Lai has consistently led in most opinion polls, but his track record of characterizing Taiwan as a sovereign state has increased the Chinese government’s distrust of him.
China views Taiwan as an inseparable part of its territory and has long opposed high-level engagement between officials from Taiwan and other countries. In recent years, Beijing has increased the frequency of deploying fighter jets and naval vessels into Taiwan’s air defense identification zone or crossing the median line of the Taiwan Strait, which serves as an unofficial demarcation between Taiwan and China.
Over the past year, China staged two large-scale military exercises around Taiwan in response to visits, once after Pelosi’s visit to Taipei in August 2022 and again in April when Taiwan’s President Tsai Ing-wen met with U.S. House Speaker Kevin McCarthy in California.
Following Tsai’s stopover in California and meeting with McCarthy and other U.S. lawmakers, Beijing staged a multiday, blockade-style military exercise around Taiwan.
This time, experts think Beijing will launch a military response to Lai’s stopovers in the U.S., but the scale will depend on how “official-looking” his trip is. “This includes who he meets with, what he says, and how public those meetings are,” Amanda Hsiao, senior China analyst at the International Crisis Group, told VOA.
As Taiwan gears up for the presidential election, Hsiao said, Beijing will try to moderate its response to Lai’s transit stops, as any reaction deemed too provocative could help increase Lai’s chance of winning the election. However, she added that Beijing also worries about sending the wrong signal if its responses are deemed too weak.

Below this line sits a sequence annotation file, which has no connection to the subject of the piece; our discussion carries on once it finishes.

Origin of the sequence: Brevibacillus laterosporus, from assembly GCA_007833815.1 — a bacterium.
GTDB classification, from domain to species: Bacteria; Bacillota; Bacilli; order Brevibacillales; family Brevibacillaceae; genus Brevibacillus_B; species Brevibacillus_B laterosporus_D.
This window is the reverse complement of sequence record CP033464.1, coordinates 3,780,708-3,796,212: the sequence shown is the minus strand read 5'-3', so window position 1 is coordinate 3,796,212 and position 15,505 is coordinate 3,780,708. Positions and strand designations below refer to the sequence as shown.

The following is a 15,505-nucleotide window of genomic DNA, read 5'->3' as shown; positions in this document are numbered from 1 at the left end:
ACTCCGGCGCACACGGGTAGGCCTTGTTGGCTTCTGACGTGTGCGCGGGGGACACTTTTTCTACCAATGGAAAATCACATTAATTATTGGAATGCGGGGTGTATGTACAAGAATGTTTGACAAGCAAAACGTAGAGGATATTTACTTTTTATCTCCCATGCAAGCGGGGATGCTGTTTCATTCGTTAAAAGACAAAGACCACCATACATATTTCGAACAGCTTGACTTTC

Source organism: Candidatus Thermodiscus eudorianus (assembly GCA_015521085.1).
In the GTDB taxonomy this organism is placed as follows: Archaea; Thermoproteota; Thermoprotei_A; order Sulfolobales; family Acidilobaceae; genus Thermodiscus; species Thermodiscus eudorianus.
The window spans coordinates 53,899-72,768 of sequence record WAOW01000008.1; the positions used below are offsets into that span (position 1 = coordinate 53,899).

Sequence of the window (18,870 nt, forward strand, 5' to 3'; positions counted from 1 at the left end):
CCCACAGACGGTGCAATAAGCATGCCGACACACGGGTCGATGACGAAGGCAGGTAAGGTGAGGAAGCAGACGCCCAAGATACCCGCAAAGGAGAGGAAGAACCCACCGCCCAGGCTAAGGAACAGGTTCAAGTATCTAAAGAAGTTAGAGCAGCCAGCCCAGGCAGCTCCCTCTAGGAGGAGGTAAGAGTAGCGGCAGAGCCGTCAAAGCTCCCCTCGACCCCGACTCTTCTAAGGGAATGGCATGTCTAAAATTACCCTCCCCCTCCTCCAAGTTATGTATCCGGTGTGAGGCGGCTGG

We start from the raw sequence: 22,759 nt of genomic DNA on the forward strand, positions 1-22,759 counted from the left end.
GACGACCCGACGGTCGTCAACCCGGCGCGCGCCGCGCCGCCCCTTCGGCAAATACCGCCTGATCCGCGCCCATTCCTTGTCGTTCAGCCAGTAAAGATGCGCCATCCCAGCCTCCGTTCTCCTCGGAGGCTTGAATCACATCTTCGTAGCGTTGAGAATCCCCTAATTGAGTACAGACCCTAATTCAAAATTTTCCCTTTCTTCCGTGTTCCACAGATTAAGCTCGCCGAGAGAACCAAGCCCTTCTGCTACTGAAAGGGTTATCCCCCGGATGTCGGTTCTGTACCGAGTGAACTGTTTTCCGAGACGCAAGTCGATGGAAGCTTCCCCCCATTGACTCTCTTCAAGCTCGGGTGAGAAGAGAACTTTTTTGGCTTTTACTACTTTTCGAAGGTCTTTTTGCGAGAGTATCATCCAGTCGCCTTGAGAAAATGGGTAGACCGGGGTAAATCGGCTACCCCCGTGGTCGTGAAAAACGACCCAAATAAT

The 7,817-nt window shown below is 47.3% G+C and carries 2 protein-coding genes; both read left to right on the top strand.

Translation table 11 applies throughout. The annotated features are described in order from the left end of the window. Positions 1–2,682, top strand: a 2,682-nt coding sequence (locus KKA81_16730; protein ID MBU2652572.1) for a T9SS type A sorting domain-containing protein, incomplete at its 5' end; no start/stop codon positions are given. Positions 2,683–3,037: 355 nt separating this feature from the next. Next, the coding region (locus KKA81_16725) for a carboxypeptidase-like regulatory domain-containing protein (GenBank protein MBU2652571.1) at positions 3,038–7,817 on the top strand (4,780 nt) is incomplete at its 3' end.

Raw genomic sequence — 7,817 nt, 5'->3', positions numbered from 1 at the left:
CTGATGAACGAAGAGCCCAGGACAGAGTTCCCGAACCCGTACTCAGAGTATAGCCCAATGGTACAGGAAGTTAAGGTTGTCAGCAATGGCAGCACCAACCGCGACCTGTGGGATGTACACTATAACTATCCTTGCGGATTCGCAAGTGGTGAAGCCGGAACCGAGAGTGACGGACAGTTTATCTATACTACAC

“They may respond with a small-scale military exercise, and it can simply be an increase in what they already do on an almost daily basis,” she said.
China has deployed 79 military aircraft and 23 naval vessels to areas near Taiwan since Sunday, according to Taiwan’s National Defense Ministry. Among them, 25 military craft have crossed the median line of the Taiwan Strait or intruded on Taiwan’s southwestern and southeastern air defense identification zones.
Making a good impression
For Lai, the trip is an opportunity to make a good impression and his positions on relations with China and the U.S. clear.
Before departing for the trip, in an interview with Taiwanese broadcaster SETN, Lai emphasized that Taiwan is not a part of China, expressed his willingness to “be friends” with China and highlighted the importance of Taiwan’s relationship with the United States.
“Pushing away our best partner, the U.S., would be unwise,” he said.
Analysts say Lai has largely inherited the “four commitments” put forward by Taiwan President Tsai Ing-wen in 2021, which focus on defending Taiwan’s democratic system, safeguarding Taiwan’s sovereignty, pushing back against pressure from China and letting Taiwan’s people determine the island’s future.
“Tsai’s approach has earned international recognition, so it’s a safe approach for Lai and the Democratic Progressive Party,” Chen from Soochow University told VOA.
Nachman from National Chengchi University said he thinks Lai should continue to try to make a good impression on the U.S. government.
“He needs to prove that he can be ‘Tsai Ing-wen 2.0,’ and this trip is one of the big tests,” he told VOA.